When the machine of FIG. 5 reaches state 6 and the TAGS5 signal is true with the STATIN, CMD=0, and the TIMEOUT signals being false, state 7 is selected and a START signal is supplied to the machine of FIG. 6. The other terminations in state 7 set the END-OF-OP signal and a code for the software error recovery routine.
The machine of FIG. 6 controls the transfer of
When the hardware transfer signal, i.e., H/W XFER, is false, the machine of FIG. 6 is started but remains in state 0 until the start signal arrives from the machine of FIG. 5 indicating the initial selection procedure is completed with no errors.
The machine specification of FIG. 6 is clear from the foregoing explanation. One of the output signals is that used in the logic module illustrated in FIG. 2. The ALLOW DATA-DATA is the signal that allows a data in tag to produce a data out tag signal with the accompanying timing as previously described in connection with FIG. 2.
An emulator controlled by one processor to operate as if it were a different processor or controller has been described having hardware-implemented state machines for predicting next events and preactivating logic modules for responding to the predicted next events. The preferred embodiment has been described in terms of an emulator for a S/370 I/O channel but the principles, concepts, and techniques described are not limited thereto and can be practiced and applied in connection with an unlimited number of systems.
While the invention has been particularly shown and described with reference to a preferred embodiment thereof, it will be understood by those skilled in the art that various changes and modifications in form and details may be made therein without departing from the spirit and scope of the invention according to the following claims.
|Cited Patent||Filing date||Publication date||Applicant||Title|
|US4025902 *||Jun 13, 1974||May 24, 1977||Toyoda Koki Kabushiki Kaisha||General purpose sequence controller|
|US4441154 *||Apr 13, 1981||Apr 3, 1984||Texas Instruments Incorporated||Self-emulator microcomputer|
|US4447876 *||Jul 30, 1981||May 8, 1984||Tektronix, Inc.||Emulator control sequencer|
|US4456954 *||Jun 15, 1981||Jun 26, 1984||International Business Machines Corporation||Virtual machine system with guest architecture emulation using hardware TLB's for plural level address translations|
|US4509122 *||Nov 18, 1982||Apr 2, 1985||International Business Machines Corporation||Method for controlling the file transfer capability of an interactive text processing system that is emulating a host processing system terminal|
|US4611277 *||Sep 15, 1983||Sep 9, 1986||Bankamerica Corporation||Microcomputer communications software|
|US4638423 *||Mar 6, 1985||Jan 20, 1987||Motorola, Inc.||Emulating computer|
|US4674089 *||Apr 16, 1985||Jun 16, 1987||Intel Corporation||In-circuit emulator|
|US4707803 *||Jun 17, 1985||Nov 17, 1987||International Business Machines Corporation||Emulator for computer system input-output adapters|
|US4722047 *||Aug 29, 1985||Jan 26, 1988||Ncr Corporation||Prefetch circuit and associated method for operation with a virtual command emulator|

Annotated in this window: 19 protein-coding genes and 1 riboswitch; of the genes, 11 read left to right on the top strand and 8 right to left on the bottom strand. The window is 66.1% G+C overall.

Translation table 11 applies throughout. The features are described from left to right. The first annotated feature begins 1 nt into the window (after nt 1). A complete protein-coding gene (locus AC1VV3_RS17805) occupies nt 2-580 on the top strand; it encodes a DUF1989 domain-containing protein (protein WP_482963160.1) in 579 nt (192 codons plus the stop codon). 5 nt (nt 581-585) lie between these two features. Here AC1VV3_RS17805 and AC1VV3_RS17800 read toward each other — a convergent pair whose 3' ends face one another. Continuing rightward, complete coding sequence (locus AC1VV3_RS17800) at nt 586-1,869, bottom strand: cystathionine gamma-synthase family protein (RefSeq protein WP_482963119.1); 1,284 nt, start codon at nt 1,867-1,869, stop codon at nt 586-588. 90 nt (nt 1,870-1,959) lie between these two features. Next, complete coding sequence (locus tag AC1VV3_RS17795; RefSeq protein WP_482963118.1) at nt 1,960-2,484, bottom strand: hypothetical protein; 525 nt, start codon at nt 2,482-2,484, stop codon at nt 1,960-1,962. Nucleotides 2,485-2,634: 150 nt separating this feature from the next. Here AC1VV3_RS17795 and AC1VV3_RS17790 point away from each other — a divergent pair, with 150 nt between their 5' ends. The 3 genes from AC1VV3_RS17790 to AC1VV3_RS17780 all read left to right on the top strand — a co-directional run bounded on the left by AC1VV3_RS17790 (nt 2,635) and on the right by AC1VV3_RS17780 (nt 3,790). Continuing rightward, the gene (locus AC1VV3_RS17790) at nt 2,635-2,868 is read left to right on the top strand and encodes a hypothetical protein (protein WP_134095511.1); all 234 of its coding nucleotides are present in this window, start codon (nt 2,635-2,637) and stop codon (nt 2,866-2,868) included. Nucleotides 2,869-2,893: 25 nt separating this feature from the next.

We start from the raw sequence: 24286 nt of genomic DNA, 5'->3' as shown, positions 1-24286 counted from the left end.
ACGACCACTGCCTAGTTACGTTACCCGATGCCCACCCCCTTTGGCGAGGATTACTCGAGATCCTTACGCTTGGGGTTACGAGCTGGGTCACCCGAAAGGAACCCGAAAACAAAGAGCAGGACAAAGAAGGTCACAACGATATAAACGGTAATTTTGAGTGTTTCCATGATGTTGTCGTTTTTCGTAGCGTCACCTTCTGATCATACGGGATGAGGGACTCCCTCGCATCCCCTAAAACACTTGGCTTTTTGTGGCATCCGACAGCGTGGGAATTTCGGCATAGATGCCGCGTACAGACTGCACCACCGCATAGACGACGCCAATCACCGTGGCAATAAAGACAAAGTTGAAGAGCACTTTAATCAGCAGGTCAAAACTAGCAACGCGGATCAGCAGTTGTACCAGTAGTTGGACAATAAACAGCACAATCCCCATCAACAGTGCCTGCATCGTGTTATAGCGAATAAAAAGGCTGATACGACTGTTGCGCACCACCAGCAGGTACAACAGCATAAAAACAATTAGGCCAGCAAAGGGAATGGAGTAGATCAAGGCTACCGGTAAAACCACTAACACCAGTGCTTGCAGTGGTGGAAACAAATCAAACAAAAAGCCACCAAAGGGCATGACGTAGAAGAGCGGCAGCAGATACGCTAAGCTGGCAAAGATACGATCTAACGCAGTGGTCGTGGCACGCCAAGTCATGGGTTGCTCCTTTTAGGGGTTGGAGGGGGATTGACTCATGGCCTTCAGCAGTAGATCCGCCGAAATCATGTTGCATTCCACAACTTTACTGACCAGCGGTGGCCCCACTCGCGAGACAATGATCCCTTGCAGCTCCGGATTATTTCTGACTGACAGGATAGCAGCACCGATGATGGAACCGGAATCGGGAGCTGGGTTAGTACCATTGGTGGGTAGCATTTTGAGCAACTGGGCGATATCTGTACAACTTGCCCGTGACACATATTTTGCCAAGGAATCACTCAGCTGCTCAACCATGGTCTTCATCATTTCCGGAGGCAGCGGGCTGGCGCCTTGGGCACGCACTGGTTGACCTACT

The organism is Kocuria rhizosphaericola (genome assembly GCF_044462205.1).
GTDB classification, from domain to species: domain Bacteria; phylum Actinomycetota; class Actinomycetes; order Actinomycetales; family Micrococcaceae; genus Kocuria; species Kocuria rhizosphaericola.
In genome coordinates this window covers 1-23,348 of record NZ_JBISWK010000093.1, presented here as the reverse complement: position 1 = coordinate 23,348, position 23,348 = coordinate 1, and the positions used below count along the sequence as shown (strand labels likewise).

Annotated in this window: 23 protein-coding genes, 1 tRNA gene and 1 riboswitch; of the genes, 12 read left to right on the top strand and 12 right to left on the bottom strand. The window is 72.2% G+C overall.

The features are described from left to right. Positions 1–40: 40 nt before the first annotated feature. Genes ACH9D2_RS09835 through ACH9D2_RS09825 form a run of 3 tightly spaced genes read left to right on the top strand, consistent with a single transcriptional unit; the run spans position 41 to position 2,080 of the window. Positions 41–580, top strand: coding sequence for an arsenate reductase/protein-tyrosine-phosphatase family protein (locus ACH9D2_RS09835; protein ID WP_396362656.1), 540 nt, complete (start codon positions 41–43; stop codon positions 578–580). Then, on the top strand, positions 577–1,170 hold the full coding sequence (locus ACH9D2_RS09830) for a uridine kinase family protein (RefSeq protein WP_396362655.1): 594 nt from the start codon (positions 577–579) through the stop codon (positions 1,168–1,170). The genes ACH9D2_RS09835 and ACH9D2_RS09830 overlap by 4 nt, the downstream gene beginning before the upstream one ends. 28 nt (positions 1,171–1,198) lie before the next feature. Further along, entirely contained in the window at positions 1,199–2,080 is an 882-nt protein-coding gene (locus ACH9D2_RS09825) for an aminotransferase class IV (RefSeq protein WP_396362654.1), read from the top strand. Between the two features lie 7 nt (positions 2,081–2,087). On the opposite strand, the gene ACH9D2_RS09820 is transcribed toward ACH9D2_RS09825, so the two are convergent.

|US4855905 *||Apr 29, 1987||Aug 8, 1989||International Business Machines Corporation||Multiprotocol I/O communications controller unit including emulated I/O controllers and tables translation of common commands and device addresses|
|1||*||IBM System/360 and System/370 I/O Interface Channel to Control Unit Original Equipment Manufacturer s Information, Feb., 1988.|
|2||IBM System/360 and System/370 I/O Interface Channel to Control Unit Original Equipment Manufacturer's Information, Feb., 1988.|
|Citing Patent||Filing date||Publication date||Applicant||Title|
|US5206935 *||Mar 26, 1991||Apr 27, 1993||Sinks Rod G||Apparatus and method for fast i/o data transfer in an intelligent cell|
|US5559972 *||Nov 24, 1992||Sep 24, 1996||International Business Machines Corporation||Method and apparatus for supporting byte-mode devices and non-byte-mode devices on a bus|
|US7716036 *||Apr 24, 2003||May 11, 2010||International Business Machines Corporation||Method and apparatus to use clock bursting to minimize command latency in a logic simulation hardware emulator / accelerator|
|US8145470||Jun 27, 2007||Mar 27, 2012||Microsoft Corporation||Accelerated access device emulator access scheme in a hypervisor environment with child and root partitions|
|US8589841 *||Apr 5, 2012||Nov 19, 2013||International Business Machines Corporation||Automatic parity checking identification|
|US20040215442 *||Apr 24, 2003||Oct 28, 2004||International Business Machines Corporation||Method and apparatus to use clock bursting to minimize command latency in a logic simulation hardware emulator / accelerator|
|US20090006074 *||Jun 27, 2007||Jan 1, 2009||Microsoft Corporation||Accelerated access to device emulators in a hypervisor environment|
|U.S. Classification||714/28, 703/26|
|Jan 24, 1994||FPAY||Fee payment|
Year of fee payment: 4
|Jan 5, 1998||FPAY||Fee payment|
Year of fee payment: 8
|Jun 18, 2002||REMI||Maintenance fee reminder mailed|
|Dec 4, 2002||LAPS||Lapse for failure to pay maintenance fees|
|Jan 28, 2003||FP||Expired due to failure to pay maintenance fee|
Effective date: 20021204